And what of the form of cities themselves? Are there factors that dictate the layout and design of cities?  What divisions were implied or built within the city? How much does culture and history play in shaping the form of a city? Consider the following excerpt from architectural historian Spiro Kostof:

Whatever the actual practices of urbanization may have been, ancient traditions insisted that making cities was an intentional act, approved and implemented at the highest level. The gods made the cities and took charge of them. The kings made cities, in order to set up microcosms of their rule. The city was a marvelous, inspired creation. An Egyptian document of the 7th century BCE says that Ptah, the creator god of fertility and the arts, ‘had formed the gods, he made the cities, he had put the gods in their shrines.’ An earlier poem hails Amun (the wind god) for his creation, Thebes, ‘the pattern of every city.’ And so it continued through the centuries. As far as people’s belief’s were concerned, cities were made, they did not happen. (The City Shaped, p.34)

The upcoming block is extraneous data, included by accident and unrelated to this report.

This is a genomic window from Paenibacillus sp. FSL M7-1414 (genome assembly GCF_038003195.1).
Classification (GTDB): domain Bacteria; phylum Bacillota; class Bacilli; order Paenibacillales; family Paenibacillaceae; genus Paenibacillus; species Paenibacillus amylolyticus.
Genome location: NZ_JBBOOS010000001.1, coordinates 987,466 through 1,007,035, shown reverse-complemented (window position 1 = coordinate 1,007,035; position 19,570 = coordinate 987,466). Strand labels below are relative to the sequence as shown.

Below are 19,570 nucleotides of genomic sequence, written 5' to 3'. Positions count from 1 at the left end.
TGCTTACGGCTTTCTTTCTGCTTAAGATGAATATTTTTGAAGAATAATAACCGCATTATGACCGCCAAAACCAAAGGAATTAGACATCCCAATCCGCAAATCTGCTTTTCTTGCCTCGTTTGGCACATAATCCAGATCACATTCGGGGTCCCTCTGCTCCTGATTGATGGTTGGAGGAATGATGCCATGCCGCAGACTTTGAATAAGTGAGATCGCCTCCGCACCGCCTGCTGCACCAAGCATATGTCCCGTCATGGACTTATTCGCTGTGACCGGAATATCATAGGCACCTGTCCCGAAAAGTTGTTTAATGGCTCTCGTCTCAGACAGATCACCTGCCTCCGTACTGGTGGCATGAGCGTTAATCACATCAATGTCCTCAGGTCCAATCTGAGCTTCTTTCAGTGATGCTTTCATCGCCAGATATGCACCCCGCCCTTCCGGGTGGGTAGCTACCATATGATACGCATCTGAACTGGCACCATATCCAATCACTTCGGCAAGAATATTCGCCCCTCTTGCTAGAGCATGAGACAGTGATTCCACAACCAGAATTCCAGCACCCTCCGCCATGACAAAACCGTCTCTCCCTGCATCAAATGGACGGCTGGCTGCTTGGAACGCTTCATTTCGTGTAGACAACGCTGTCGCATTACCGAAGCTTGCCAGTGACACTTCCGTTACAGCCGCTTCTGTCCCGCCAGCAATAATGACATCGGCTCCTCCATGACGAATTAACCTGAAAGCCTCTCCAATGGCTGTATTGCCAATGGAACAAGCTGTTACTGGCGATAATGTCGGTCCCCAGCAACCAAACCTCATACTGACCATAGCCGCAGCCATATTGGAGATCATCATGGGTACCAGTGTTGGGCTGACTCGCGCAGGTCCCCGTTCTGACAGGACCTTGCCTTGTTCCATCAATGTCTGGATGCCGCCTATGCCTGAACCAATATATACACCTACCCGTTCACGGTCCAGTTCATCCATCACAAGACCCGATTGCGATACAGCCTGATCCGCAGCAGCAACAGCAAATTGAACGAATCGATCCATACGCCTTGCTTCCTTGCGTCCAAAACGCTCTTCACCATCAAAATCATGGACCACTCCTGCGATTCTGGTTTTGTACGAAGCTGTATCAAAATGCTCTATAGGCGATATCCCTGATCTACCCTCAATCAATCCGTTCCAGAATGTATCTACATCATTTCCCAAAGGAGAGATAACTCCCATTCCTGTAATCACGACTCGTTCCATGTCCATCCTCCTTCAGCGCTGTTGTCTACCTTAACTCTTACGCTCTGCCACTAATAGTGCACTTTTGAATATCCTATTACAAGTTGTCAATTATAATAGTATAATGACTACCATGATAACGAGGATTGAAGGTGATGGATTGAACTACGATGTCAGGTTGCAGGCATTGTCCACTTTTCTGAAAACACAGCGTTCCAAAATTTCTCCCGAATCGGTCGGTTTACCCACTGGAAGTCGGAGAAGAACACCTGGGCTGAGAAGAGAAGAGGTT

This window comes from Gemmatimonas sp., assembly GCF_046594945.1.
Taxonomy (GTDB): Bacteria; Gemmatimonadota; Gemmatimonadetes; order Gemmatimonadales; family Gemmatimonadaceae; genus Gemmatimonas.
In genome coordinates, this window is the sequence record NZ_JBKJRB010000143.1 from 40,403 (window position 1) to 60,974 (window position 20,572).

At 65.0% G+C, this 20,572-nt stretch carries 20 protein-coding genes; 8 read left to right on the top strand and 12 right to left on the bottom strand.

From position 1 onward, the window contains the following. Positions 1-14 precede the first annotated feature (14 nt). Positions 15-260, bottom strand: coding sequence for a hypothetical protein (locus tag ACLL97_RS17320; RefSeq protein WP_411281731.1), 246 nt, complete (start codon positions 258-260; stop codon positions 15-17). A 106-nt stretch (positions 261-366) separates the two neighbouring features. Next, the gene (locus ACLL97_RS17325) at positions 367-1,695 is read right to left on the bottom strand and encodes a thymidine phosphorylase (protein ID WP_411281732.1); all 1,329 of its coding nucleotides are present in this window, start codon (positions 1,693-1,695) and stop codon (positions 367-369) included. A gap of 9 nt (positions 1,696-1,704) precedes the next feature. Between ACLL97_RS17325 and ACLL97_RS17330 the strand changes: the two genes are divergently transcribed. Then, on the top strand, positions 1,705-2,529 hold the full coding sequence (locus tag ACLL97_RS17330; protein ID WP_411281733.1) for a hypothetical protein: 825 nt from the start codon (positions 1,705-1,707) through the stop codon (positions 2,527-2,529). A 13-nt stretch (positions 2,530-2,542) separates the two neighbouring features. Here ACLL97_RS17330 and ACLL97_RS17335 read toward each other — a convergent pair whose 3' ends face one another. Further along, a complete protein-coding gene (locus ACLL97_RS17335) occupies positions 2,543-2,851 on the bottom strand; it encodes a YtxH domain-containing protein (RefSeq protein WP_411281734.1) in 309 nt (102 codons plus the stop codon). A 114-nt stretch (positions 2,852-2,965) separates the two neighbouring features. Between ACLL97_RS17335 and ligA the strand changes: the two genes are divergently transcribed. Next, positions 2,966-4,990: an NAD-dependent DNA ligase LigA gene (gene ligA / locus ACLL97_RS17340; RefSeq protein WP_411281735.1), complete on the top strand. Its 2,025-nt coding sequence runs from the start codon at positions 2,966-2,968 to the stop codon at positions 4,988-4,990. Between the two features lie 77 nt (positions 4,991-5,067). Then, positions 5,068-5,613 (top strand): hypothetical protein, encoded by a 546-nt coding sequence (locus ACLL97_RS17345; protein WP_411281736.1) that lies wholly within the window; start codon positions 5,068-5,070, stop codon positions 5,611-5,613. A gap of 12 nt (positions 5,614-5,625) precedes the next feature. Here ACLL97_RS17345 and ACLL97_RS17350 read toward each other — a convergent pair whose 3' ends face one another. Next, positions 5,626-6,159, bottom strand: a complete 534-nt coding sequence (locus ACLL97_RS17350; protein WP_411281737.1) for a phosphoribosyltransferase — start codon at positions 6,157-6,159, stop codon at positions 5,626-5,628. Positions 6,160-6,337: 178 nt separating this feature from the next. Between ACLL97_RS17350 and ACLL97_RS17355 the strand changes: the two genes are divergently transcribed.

Kostof wants you to understand that most cities had human hands and human minds guiding them, that there was certainly’ method in it’. All of the great cities of the world, arguably, were either planned by designers or developed under quite specific circumstances that had a hand in shaping design. Some cities, Beijing for example, were laid out as an interpretation of the universe in accordance to the will of the gods. Some, like the Persians’ Persepolis, were designed to house an earthly political figure, or, like St. Petersburg and London, to project military or commercial power. Think for a moment about Washington, DC. Why was it created? Does it fit into one of these categories?